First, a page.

China Unfairly Limits Export Of Raw Materials
The World Trade Organization ruled Monday that China unfairly limited exports of nine raw materials to protect domestic manufacturers.
A WTO appeals body rejected China’s appeal of an earlier ruling in July that concluded the Asian economic powerhouse had violated international trade rules. The appeals body largely sided with the United States, European and Mexico, which had taken issue with Chinese restrictions on its exports of nine materials used widely in the steel, aluminum and chemical industries.
They had complained that China drives up prices on overseas shipments of the materials by setting export duties, quotas and licensing requirements on them, giving the country’s manufacturers an unfair edge over competitors. But China had argued that its export limits were needed to protect the environment.
The ruling affects China’s exports of certain forms of bauxite, coke, fluorspar, magnesium, manganese, silicon carbide, silicon metal, yellow phosphorous and zinc. In it, the WTO appeals body says China must now “bring its export duty and export quota measures into conformity with its WTO obligations.”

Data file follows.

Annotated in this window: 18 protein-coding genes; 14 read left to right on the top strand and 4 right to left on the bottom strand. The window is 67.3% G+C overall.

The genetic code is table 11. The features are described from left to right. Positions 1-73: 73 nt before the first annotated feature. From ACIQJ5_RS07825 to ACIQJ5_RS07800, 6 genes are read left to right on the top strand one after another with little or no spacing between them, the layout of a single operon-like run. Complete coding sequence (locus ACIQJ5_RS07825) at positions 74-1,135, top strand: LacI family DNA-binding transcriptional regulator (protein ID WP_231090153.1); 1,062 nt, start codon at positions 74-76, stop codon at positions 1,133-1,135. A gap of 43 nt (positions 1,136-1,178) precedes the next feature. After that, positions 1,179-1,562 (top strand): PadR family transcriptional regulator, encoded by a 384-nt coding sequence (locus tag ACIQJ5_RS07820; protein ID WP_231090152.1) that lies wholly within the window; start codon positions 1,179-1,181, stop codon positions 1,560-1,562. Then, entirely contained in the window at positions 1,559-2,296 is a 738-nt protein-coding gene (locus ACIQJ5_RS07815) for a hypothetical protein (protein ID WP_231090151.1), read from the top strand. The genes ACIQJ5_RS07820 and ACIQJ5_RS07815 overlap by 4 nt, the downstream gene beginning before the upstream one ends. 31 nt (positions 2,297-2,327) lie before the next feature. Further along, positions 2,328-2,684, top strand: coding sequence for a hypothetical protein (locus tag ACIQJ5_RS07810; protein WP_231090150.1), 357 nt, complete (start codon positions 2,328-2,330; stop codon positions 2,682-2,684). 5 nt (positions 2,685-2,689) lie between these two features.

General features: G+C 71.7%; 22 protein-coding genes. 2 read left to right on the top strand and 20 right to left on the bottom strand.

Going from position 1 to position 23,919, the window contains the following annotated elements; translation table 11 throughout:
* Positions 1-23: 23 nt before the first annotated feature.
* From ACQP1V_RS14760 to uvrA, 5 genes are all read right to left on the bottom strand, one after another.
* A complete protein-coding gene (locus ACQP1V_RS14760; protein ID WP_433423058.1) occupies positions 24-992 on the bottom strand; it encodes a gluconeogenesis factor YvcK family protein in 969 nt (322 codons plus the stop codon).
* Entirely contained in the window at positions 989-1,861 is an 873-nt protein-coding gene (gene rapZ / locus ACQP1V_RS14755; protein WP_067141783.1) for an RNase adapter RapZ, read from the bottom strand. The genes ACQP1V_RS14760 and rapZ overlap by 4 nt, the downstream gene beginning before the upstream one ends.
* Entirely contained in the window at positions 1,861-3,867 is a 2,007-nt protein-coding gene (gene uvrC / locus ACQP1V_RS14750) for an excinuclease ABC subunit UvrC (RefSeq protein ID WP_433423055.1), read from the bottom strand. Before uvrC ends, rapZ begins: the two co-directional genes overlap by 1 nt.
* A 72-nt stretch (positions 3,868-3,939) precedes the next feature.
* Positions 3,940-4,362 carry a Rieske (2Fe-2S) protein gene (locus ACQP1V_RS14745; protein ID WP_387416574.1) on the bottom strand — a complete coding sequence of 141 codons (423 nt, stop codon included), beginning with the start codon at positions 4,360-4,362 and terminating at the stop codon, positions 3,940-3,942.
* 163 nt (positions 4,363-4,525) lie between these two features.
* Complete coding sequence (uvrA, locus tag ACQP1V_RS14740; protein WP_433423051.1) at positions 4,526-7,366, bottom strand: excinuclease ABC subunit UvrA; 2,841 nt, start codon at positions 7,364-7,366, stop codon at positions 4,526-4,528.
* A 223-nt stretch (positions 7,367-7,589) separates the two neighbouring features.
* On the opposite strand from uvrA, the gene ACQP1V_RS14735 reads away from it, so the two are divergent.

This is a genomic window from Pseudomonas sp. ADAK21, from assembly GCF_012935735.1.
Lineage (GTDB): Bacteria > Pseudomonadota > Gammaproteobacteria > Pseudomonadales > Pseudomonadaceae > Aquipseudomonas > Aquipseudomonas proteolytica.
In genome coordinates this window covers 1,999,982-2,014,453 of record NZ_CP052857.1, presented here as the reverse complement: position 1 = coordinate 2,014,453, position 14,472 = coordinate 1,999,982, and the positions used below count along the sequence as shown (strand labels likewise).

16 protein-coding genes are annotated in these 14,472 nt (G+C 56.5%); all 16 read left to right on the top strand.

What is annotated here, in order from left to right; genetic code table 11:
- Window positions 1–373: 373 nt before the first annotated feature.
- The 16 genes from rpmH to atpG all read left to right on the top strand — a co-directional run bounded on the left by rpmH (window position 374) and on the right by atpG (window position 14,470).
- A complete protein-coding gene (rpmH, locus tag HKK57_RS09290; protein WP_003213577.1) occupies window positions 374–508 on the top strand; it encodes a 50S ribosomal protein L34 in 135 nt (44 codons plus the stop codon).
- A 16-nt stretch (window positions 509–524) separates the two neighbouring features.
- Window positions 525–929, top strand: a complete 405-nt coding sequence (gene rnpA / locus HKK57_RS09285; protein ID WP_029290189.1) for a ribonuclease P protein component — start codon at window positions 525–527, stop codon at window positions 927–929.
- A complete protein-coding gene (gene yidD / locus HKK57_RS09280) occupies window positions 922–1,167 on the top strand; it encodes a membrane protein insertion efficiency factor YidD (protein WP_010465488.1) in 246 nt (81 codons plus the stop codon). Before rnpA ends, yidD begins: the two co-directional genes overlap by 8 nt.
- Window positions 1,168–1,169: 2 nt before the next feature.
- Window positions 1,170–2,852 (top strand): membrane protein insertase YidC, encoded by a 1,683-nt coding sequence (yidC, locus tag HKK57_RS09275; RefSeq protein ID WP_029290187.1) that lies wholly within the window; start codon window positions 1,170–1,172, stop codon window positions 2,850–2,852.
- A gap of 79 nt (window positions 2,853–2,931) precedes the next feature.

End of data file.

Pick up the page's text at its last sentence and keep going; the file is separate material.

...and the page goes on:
The issue has sparked tension with some of China’s major trading partners. In a statement, U.S. Trade Representative Ron Kirk called the ruling “a tremendous victory for the United States – particularly its manufacturers and workers.”
He called it a decision that “ensures that core manufacturing industries in this country can get the materials they need to produce and compete on a level playing field.”
The European Commission said in a statement that while the case requires China to comply, the EU “continues to be deeply troubled by China’s use of export restrictions” for other rare earth and industrial raw materials.
China’s WTO mission in Geneva said it “deeply regrets” that the appeals body upheld major parts of the earlier panel’s conclusions, but noted that some other aspects were reversed. It vowed to abide by the WTO findings.
But it explained that Chinese government had in recent years “reinforced its administration on certain resource products, especially the ‘high-pollution, high-energy-consuming and resource-dependent’ products” to protect the environment and conserve natural resources.